We do Deep-Learning.
Feb 16, 2017 • Martin Ingram
We have recently updated our pedestrian detection demo to do multiclass detection using Single Shot Multibox. We also got quite a few questions about our previous detector, which we wrote about in a previous article. In this blog post, we give our answer to your questions.
I saw your website on Pedestrian Detection using Tensorflow and Inception and I really liked the work. I was trying to replicate it myself, but I am confused on how to train the model. Do you train the classifier by itself and then tack on the 1x1 convolution or did you train the entire model with the 1x1 convolution using a dataset that includes the location of people in the image such as INRIA or Caltech?
This is a very good question! As mentioned in the pedestrian detection article, we replace the final average pooling layer in Google’s Inception v3 with a 1x1 convolution. There are two ways we could go about doing this:
- Retrain Inception’s final layer, just as in Google’s tutorial, on images of pedestrians. Then use the weights of the retrained final layer in the 1x1 convolution.
- Use the bounding boxes provided in datasets such as INRIA and Caltech to label each grid cell as either 1 or 0 (containing pedestrian or not containing pedestrian), and use these to train the 1x1 convolution.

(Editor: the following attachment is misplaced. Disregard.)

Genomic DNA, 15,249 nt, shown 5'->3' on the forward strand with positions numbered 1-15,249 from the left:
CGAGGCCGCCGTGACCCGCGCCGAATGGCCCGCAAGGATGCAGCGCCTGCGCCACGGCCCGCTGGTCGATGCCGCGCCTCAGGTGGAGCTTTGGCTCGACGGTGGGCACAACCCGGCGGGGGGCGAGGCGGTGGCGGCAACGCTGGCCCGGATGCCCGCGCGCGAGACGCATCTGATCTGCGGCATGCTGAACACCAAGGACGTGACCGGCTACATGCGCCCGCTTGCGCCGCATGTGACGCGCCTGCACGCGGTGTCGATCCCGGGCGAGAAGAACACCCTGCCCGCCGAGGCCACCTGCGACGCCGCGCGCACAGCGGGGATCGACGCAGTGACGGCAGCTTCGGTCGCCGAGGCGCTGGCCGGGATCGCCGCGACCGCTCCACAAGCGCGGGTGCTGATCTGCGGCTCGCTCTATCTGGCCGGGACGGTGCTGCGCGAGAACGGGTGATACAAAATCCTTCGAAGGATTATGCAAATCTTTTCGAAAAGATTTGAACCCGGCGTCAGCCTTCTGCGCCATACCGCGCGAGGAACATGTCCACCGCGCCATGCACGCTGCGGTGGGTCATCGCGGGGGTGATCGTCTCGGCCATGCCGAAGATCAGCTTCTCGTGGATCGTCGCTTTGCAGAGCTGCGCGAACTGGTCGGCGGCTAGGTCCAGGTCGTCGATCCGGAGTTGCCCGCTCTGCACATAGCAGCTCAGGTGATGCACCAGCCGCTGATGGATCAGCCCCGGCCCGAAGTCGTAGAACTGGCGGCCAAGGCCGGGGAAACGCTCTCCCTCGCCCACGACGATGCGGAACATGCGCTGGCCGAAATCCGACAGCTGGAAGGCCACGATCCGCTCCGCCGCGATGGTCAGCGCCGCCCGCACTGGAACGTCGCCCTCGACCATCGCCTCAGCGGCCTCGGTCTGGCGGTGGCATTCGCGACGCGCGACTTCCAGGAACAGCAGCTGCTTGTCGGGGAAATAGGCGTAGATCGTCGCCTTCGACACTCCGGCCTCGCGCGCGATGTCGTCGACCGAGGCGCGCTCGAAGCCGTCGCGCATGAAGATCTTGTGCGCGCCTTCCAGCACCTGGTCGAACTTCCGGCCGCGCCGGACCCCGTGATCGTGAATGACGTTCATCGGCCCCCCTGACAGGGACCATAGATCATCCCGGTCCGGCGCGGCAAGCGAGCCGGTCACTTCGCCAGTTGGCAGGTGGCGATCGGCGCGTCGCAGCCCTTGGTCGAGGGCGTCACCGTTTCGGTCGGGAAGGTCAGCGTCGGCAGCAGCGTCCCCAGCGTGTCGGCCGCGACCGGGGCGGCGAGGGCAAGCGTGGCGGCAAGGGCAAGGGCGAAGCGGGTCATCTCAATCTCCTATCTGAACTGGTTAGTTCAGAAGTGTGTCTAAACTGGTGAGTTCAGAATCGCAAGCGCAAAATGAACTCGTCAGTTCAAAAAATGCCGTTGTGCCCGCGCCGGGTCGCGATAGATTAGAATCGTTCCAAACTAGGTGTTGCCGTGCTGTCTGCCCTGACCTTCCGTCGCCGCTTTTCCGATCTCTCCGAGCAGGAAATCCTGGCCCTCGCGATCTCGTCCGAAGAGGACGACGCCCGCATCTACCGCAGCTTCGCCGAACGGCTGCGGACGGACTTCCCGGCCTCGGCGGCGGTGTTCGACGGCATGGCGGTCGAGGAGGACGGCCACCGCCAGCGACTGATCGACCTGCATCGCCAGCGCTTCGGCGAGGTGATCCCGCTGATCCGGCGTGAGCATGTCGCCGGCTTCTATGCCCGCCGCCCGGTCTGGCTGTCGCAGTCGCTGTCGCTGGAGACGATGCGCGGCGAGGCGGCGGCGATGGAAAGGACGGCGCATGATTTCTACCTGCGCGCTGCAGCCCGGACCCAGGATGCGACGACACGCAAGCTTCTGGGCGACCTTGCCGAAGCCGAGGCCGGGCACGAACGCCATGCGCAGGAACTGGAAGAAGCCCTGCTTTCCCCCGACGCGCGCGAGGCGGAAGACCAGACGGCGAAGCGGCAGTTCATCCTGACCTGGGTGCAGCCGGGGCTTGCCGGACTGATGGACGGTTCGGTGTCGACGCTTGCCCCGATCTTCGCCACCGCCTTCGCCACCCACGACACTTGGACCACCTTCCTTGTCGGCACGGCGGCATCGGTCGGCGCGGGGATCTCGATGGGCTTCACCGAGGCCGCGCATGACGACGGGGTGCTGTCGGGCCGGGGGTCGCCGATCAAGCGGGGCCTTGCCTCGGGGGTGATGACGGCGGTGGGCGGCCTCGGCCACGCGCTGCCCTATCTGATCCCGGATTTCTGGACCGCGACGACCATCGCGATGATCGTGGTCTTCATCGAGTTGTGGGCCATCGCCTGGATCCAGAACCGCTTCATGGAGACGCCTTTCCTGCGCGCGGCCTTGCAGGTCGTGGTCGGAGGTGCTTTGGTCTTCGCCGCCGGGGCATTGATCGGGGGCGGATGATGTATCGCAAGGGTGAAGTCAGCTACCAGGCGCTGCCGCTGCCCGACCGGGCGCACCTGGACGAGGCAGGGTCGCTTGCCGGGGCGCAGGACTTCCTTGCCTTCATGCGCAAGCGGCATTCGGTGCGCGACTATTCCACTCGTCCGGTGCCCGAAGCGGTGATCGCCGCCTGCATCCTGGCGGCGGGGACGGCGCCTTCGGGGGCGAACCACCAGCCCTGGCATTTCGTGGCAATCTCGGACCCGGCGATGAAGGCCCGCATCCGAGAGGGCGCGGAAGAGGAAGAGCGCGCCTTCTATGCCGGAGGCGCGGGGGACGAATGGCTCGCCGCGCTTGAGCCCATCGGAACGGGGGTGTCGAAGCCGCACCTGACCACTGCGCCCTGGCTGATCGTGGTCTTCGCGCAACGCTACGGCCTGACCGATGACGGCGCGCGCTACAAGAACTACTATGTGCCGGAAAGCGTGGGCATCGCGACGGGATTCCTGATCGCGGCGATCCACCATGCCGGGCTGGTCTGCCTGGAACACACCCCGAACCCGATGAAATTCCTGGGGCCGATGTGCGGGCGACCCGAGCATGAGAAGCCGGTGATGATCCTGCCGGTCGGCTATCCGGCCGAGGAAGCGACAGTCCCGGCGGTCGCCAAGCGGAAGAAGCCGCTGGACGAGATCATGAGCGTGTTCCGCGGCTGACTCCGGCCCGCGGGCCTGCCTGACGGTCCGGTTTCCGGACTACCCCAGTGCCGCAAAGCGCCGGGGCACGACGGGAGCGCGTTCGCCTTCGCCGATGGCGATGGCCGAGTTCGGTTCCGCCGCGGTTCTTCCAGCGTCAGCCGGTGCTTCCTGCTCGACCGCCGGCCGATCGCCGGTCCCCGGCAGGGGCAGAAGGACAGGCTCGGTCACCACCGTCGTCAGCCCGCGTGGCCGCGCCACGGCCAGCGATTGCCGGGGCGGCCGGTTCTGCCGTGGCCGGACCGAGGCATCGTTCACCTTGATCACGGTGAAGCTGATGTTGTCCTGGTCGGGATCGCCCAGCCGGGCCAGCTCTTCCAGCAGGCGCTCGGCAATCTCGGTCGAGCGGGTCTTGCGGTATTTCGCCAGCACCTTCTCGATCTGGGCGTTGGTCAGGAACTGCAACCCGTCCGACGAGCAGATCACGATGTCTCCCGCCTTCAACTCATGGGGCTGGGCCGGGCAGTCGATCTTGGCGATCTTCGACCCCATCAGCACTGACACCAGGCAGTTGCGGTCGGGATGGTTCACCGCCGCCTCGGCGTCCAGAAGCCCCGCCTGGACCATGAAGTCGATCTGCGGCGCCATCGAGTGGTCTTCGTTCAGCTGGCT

Jonathan’s question is about which route we took. We chose option (2) for our model. Option (1) could be interesting to try, however, especially because it would in theory allow training of the model without bounding box annotations.
I do have one question, though: for re-training on pedestrians, did you end up using a global pooling layer before the classification layer, or did you convert each input image into, say, 13 * 18 (for the 640x480 image) separate examples?
Dan’s question is quite similar to Jonathan’s. We did end up breaking the input image into 13*18 separate grid cells, and then labelled each as containing/not containing pedestrian as we just discussed.
As you pointed, the inception model renders a gridded feature vector in the image prior to pooling them. I have been able to access them, but I was wondering how did you perform the next step, how were you able to get that tensor and forward it to the directly connected layer without doing the pooling?
Antonio, if you feed an image through Inception, you will end up with the
gridded feature vector just as you say. For a 640x480 input, the vector will be
13x18x2048. To do object localisation, we then used a 1x1 convolution which
maps this to a
13x18x2 grid. By labelling the grid cells as containing or not
containing a pedestrian, we train the weights of this 1x1 convolution. So we
don’t actually use the old fully connected layer, instead we replace it with
this new 1x1 convolution which handles the grid just fine.
We hope this answers your questions – please get in touch with any further ones and we will be happy to answer them!